With the number of available addiction memoirs, one would expect that the last thing the public wants is yet another story about addiction and recovery. However, the genre of addiction memoirs has thrived for a very long time. Writers and non-writers alike have documented their battles with drug addiction in books that have become popular with readers who are in recovery, as well as readers who simply are curious about the issue. Despite their popularity, many observers continue to criticize addiction memoirs as being everything from unnecessary to dangerous. Readers’ reviews on websites like Amazon.com and GoodReads.com include these reproaches. A common gripe is that addiction memoirs all have the same plot: bad childhood leading to drug abuse, ruining one’s life, recovering, and then writing about it. For those who seek novelty in their reading experiences, addiction memoirs that follow this trajectory simply add to the ether.
Why do Readers Crave Addiction Memoirs?
There is a multitude of reasons that readers might seek addiction memoirs. One reason for their ongoing popularity might lie in people’s truth-seeking nature. As human beings, we often make sense of ourselves and our lives through narrative. Novels can point us to universal truths, but memoirs have the power to represent what happened. Literature can create benchmarks for life. Angry reactions to expositions of fake memoirs reveal the value that society places on truth. When James Frey’s A Million Little Pieces, a memoir about the author’s alcohol and cocaine addiction, was revealed to be fictitious, the news created a public outcry (Frey, 2005).Reader reviews on Amazon reveal frustration with Frey’s perceived harmful dishonesty—“I am an alcoholic and James Frey made me feel violated.” “Frey’s tall tale is dangerous for anyone seeking help.” We covered the Frey scandal in a former BASIS (Hazra, 2006).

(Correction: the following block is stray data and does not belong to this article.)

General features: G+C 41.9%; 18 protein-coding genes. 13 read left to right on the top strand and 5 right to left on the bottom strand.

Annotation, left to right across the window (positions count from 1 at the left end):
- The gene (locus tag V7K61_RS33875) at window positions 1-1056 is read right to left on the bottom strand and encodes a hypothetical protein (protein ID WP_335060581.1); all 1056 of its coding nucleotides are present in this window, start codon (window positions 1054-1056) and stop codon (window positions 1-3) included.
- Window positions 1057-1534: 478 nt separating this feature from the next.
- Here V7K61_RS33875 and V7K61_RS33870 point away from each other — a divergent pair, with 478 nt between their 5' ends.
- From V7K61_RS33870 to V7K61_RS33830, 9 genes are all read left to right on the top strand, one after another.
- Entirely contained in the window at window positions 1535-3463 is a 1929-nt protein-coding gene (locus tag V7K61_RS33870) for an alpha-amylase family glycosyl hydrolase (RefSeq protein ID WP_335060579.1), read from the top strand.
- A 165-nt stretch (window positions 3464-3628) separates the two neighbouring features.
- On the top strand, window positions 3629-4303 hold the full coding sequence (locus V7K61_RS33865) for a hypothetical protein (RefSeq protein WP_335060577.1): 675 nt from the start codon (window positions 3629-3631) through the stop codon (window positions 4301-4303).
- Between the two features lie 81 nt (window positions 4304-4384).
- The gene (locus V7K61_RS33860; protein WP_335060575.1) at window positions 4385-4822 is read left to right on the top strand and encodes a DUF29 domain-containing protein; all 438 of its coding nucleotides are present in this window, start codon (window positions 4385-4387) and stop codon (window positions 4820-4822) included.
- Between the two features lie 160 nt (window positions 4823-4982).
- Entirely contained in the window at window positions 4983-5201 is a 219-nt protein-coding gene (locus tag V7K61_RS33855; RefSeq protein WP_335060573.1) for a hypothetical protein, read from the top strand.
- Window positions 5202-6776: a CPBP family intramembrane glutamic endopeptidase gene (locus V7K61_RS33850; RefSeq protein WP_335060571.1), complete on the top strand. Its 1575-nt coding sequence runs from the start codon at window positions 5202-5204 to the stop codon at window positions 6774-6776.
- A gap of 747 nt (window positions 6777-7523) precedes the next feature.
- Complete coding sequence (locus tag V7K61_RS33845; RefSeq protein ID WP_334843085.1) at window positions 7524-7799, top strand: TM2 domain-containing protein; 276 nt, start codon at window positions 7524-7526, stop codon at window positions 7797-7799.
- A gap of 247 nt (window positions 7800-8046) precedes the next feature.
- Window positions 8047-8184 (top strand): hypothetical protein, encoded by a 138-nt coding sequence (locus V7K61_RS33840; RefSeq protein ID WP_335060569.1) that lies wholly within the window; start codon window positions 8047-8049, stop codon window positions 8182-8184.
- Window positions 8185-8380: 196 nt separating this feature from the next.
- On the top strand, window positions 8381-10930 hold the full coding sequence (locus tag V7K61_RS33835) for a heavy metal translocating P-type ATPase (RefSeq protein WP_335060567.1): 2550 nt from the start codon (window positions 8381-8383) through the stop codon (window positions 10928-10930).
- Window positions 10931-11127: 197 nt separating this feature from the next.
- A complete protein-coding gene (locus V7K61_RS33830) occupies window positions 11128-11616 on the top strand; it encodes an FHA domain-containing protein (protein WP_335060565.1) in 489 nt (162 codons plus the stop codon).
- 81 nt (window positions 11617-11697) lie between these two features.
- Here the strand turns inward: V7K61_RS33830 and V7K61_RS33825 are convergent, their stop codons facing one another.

Another potential reason for the ongoing popularity of addiction memoirs is that humans are curious. Many people get a kick out of reading about others' interesting habits and compulsions. A public hanging has never failed to draw an audience, and seeing others mess up often inspires a feeling of confidence in readers’ choices; memoir readers often get the feeling that “it’s not so bad.” Fascination’s bitter alter ego, schadenfreude, can accompany this experience.
Yet another reason for the popularity of the addiction memoir is that people use them for self-help. It is possible and likely that people who are dealing with their own addiction find that reading about another person’s struggles resonates with them in a positive way. Such sharing is a central tenant of many self-help groups, like Alcoholics Anonymous. For those who are motivated to find treatment and embark on the long road to recovery, a personal memoir can provide valuable information, support, and motivation.
Why do Authors Create Addiction Memoirs?
Just as people have different motivations for picking up an addiction memoir, writers have different motivations for writing and selling them. Beyond the obvious financial reasons, some authors find confession to be cathartic. Writing about the darker parts of one’s past can be helpful for someone who wants to get demons out into the open. Alternatively, some authors might write their addiction memoirs to help others, and not just themselves.
Historically, confessional memoirs have been irresistible to the public for a very long time. As Daniel Mendelsohn of The New Yorker puts it, the “arc from utter abjection to improbable redemption, at once deeply personal and appealingly universal,” is one that has been replicated throughout literary history. According to Mendelsohn, the redemptive memoir has its roots in the Confessions of St. Augustine, whose tale of his spiritual journey was a call to others to be faithful. Mendelsohn’s analysis finds a dramatic shift in the nature of memoirs that occurred in the shift from the Age of Faith to the Age of Reason (Mendelsohn, 2010). He credits Jean-Jacques Rousseau’s “Confessions” as the instrumental force behind the secular transformation of “confession” into a secular, public, and purely literary gesture.